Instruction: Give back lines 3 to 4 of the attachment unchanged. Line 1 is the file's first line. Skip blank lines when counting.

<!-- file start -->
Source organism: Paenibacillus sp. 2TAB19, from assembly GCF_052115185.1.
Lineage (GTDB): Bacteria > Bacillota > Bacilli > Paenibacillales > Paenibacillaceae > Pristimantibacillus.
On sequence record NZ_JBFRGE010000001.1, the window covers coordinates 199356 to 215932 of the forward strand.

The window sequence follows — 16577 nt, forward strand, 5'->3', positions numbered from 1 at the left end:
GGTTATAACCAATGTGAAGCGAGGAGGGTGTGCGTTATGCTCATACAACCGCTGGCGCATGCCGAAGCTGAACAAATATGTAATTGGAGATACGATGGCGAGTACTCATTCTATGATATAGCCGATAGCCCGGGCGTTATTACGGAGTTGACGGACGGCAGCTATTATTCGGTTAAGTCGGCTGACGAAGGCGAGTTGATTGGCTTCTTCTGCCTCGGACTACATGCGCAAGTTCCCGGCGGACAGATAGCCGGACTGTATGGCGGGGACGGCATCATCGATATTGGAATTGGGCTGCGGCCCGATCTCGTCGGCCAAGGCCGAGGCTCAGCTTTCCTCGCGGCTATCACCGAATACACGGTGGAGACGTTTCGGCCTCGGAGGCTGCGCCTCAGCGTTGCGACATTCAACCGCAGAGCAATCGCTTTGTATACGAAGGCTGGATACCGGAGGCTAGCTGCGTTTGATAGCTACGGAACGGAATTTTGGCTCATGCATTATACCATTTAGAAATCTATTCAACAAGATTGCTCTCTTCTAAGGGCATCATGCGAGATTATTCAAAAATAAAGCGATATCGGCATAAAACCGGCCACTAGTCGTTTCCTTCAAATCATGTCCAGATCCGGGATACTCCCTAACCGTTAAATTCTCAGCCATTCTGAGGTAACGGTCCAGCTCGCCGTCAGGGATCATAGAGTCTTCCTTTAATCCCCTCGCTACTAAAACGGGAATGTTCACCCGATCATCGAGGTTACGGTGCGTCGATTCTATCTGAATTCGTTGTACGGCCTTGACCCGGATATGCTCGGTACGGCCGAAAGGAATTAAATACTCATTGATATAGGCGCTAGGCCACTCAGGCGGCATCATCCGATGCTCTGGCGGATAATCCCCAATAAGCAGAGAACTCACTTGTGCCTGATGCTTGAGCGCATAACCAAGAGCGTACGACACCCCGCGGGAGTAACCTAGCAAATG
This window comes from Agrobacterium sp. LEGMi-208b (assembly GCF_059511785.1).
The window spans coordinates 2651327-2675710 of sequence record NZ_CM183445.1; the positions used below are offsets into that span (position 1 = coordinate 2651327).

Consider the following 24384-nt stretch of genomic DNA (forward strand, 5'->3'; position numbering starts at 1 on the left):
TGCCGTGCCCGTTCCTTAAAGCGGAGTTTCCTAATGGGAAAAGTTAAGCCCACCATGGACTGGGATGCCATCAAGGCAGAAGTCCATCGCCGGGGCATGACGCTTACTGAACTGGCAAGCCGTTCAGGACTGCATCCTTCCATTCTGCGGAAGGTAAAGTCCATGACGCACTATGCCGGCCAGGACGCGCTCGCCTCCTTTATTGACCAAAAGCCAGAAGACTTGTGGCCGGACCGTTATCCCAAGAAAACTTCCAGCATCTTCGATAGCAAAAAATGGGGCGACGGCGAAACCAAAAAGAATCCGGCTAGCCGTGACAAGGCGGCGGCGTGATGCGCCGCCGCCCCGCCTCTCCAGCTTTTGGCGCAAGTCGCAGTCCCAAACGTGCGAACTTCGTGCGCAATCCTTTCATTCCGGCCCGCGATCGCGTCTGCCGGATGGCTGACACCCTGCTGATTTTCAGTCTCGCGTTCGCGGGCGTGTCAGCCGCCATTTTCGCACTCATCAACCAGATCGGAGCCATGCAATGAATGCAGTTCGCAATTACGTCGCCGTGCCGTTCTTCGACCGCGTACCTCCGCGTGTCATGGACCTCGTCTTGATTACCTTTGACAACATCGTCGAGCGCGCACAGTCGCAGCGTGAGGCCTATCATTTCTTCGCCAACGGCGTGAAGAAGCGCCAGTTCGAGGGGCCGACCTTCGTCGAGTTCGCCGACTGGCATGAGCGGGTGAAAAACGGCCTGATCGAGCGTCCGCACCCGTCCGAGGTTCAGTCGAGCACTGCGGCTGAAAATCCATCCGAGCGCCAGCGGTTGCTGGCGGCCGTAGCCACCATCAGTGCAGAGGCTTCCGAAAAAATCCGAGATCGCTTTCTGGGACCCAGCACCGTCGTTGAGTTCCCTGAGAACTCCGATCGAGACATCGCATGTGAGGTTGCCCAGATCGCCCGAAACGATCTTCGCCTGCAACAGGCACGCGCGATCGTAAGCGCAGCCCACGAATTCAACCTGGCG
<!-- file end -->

On sequence record NZ_JBFRGE010000001.1, the window covers coordinates 199356 to 215932 of the forward strand.

The window sequence follows — 16577 nt, forward strand, 5'->3', positions numbered from 1 at the left end: